The placental passage of glucose is the main source of fetal energy, and the relationship between maternal and fetal carbohydrate metabolism has clinical implications in normal and pathological pregnancy. Placental passage of glucose was examined during delivery using a 25 g glucose load administered intravenously, and blood glucose levels were measured in the mother and fetus. In normal deliveries, the initial blood levels in mother and fetus were almost identical. After starting the load, there was a rapid rise in maternal blood sugar and a parallel rise in the fetus, in whom the peak occurred 5 min after that in the mother. In 2 cases of prolapsed cord, maternal and umbilical vein blood curves were identical. There was no delay in the timing of the peaks or difference in their heights, which confirms the complete lack of a placental barrier for glucose. In several cases of maternal diabetes, hypoglycemic levels were obtained in the fetus, and there was a definite difference in the maternal and fetal blood levels throughout the examination. Low fetal glucose levels are explained by fetal hyperinsulinism. In 5 cases of severe fetal distress, fetal hypoglycemia was found at the beginning and throughout the whole curve, which points to increased utilization of glucose during fetal distress and asphyxia.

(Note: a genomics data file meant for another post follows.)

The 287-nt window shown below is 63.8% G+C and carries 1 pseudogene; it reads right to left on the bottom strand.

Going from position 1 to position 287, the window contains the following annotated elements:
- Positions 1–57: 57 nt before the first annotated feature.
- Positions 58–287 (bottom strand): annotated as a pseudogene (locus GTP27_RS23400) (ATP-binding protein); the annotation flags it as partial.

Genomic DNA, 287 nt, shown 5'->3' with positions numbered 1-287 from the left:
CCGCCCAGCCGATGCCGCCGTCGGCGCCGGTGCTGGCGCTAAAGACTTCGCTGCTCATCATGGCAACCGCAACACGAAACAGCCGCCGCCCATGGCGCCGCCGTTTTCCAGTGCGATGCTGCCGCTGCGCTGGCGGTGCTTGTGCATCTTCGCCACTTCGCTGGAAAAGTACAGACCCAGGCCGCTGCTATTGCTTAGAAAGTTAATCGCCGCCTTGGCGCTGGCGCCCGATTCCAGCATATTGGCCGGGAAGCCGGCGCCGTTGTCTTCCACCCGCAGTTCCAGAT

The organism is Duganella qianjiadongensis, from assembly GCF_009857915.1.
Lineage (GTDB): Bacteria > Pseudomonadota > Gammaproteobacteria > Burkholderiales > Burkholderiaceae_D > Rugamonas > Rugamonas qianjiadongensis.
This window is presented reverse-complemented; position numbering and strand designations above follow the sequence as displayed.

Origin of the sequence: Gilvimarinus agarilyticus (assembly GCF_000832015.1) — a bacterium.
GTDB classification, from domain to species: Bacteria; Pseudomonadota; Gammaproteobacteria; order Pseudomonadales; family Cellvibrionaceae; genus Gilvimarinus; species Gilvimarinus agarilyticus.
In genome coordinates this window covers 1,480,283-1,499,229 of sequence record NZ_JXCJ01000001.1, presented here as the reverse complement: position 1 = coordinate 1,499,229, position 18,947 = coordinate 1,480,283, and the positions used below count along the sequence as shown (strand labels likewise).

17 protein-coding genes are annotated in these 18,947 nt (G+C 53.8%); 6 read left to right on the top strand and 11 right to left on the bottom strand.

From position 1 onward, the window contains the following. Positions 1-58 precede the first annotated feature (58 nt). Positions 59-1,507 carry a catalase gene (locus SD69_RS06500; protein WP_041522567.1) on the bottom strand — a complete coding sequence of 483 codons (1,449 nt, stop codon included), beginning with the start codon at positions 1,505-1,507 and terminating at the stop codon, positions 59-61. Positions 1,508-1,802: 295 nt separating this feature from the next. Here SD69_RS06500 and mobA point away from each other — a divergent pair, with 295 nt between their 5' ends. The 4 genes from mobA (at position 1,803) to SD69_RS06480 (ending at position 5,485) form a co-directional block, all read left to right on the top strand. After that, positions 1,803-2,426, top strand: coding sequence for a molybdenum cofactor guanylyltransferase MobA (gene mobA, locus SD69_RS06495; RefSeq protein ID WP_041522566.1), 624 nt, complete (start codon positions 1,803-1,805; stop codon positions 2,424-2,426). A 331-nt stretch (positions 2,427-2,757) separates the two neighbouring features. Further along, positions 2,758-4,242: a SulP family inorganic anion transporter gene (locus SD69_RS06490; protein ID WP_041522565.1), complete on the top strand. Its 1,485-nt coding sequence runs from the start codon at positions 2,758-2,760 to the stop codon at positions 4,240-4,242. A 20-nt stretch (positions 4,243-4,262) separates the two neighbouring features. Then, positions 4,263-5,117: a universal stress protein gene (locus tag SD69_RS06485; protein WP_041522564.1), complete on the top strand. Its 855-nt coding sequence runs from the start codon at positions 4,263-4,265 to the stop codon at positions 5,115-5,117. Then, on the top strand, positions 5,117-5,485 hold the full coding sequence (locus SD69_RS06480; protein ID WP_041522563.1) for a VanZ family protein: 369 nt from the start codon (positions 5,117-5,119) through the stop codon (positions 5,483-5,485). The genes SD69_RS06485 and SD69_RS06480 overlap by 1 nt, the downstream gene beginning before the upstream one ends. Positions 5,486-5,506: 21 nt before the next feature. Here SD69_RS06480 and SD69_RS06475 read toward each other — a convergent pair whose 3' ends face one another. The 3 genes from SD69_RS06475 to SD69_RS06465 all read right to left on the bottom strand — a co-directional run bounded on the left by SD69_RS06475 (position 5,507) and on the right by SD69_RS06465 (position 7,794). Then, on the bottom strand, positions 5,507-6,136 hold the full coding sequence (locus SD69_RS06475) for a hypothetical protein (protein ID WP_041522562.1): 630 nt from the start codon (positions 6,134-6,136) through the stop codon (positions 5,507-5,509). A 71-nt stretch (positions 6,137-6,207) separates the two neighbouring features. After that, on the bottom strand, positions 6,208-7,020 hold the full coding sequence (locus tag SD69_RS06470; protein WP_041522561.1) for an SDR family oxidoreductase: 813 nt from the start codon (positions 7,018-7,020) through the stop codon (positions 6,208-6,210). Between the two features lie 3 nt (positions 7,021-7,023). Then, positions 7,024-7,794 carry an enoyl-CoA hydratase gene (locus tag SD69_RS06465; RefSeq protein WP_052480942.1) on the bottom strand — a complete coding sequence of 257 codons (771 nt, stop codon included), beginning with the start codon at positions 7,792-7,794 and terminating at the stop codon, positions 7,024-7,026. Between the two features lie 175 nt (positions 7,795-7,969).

|State||Published - 1974|